Idaho Quadruplets Serving Missions at Same Time
Contributed By Valerie Johnson, Church News staff writer
- President Monson announced the missionary age change in the October 2012 general conference.
- Since then, many families have had multiple children serving missions at the same time.
“It’s just the most amazing thing to watch your kids grow and develop into ways they could never do at home. The Lord takes them, molds them, and teaches them in ways that they could never experience in any other way.” —Chris Dunn
Each week, the letters start coming in on Sunday night. First from Sister Chelsea Dunn, who is serving in the Philippines Cauayan Mission. Several hours later on Monday, Sister Holli Dunn, who serves in the California Arcadia Mission; Sister Lindsay Dunn, who serves in the Arizona Tucson Mission; and Elder Taylor Dunn, a Spanish-speaking missionary in the Florida Ft. Lauderdale Mission, follow suit.
“Monday is the greatest day of the week,” said Chris Dunn. “You definitely get a unique perspective on a lot of different places. It’s interesting because they all just really love and appreciate the people wherever they are. They love that part of their mission.”
Ever since the announcement of the missionary age change for men from 19 to 18 and women from 21 to 19, many families have had multiple children serving missions at the same time. David and Chris Dunn of the Eagle 2nd Ward, Eagle Idaho Stake, not only have four children serving at the same time, but these children are quadruplets.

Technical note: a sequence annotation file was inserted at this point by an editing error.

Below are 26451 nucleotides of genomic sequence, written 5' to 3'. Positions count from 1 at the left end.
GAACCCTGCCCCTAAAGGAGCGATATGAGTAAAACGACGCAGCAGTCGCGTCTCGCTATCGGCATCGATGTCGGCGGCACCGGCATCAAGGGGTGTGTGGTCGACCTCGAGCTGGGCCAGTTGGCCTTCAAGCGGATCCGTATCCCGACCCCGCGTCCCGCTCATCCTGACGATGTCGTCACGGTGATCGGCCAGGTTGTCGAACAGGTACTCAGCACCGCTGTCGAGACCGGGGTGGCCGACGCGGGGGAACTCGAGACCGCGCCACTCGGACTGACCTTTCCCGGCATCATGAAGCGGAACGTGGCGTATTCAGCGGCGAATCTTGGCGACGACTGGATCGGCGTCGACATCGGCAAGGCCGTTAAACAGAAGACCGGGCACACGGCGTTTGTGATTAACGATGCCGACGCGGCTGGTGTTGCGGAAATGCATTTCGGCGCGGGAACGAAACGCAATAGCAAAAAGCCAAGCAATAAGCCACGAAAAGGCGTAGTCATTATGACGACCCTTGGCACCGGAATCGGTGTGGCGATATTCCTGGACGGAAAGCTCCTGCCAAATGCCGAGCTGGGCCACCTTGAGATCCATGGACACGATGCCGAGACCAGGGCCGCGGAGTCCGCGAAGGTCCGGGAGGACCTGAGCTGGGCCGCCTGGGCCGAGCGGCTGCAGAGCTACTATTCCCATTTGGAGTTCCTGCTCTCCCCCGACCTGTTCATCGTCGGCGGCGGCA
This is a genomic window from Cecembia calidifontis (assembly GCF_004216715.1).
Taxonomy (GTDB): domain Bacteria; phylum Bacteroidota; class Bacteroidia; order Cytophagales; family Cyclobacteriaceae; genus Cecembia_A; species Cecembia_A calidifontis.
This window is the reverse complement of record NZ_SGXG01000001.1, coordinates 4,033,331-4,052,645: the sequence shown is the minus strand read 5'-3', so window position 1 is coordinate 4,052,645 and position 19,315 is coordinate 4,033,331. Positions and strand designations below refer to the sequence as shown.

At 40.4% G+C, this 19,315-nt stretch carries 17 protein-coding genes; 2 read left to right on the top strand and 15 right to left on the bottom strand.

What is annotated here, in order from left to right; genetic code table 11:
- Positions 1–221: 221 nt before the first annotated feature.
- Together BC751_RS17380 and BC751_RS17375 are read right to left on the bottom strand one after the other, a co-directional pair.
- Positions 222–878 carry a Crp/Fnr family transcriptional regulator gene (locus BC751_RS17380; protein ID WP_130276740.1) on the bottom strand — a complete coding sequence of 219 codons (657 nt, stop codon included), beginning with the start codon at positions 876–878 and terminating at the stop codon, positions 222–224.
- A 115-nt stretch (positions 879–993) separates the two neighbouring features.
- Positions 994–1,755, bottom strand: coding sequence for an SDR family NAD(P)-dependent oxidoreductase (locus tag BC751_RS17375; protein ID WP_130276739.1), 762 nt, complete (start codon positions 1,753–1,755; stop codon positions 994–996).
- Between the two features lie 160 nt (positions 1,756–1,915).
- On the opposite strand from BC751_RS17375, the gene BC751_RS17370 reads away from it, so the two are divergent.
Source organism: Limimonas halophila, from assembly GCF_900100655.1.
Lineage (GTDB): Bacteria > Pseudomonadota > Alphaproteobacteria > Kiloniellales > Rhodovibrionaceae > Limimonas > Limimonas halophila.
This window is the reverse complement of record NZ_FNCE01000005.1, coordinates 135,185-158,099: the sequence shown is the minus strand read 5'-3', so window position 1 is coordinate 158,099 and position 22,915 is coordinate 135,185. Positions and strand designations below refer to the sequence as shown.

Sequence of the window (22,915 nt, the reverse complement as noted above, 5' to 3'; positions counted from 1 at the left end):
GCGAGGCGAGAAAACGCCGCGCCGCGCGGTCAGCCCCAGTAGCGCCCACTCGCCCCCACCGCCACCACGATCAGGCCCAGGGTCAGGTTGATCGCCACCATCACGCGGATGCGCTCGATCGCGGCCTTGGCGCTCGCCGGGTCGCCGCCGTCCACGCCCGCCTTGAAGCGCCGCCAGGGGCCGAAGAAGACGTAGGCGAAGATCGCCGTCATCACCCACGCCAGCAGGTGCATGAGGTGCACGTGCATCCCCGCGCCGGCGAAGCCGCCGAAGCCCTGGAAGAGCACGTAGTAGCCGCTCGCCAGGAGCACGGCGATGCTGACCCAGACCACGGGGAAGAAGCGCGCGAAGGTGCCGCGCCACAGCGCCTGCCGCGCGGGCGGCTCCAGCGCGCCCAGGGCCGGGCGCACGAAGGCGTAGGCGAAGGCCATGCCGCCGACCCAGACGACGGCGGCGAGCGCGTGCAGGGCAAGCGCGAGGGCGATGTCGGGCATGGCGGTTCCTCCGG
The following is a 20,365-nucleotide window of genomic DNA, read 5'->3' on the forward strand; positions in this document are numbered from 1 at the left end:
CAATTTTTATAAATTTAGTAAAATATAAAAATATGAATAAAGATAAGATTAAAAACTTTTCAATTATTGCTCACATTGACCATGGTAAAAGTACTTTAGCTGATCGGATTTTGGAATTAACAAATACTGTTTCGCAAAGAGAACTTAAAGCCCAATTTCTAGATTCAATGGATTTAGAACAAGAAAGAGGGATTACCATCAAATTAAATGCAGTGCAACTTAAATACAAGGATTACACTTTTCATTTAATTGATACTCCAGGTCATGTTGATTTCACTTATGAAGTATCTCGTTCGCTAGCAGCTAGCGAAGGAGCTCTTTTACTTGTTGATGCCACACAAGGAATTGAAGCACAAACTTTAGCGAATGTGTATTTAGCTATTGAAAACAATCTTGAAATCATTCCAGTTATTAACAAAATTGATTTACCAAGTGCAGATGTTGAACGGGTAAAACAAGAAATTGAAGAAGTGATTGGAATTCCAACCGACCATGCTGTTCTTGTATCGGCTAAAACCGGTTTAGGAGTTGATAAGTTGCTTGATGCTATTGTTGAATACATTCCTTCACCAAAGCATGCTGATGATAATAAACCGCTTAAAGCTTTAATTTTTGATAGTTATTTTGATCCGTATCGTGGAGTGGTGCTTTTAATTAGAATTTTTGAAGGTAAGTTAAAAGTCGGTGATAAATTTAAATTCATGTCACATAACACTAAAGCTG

Elder Dunn was the first to leave on a mission in July 2014. His decision didn’t surprise his parents. When each of the daughters independently decided to serve a mission too, “it kind of took us by surprise, really,” Sister Dunn said.
“All of our daughters went to college for a year before they went, and they all decided on their own,” Brother Dunn said. “Out of the blue, we received a letter one week from our oldest daughter—oldest by a minute—saying, ‘I’ve had a series of events happen here at school. I know that I need to serve a mission and I want to serve a mission.’ About a week later or so, we received a separate letter from another daughter who was at a different school that said basically the same thing.”
Their third daughter, Chelsea, had expressed no desire to serve a mission. “She just wanted to get going with college,” Brother Dunn said. “About a month later, she came to us with the same feeling. That was powerful because it happened on their own without our influence at all. We didn’t even say, ‘Have you thought about a mission?’ It was all on their own. We felt like that was inspired because it was between them and the Lord.”
On May 27, 2015, each of the Dunn daughters entered the Provo MTC.
“It’s just the most amazing thing to watch your kids grow and develop into ways they could never do at home,” said Sister Dunn. “The Lord takes them, molds them, and teaches them in ways that they could never experience in any other way.”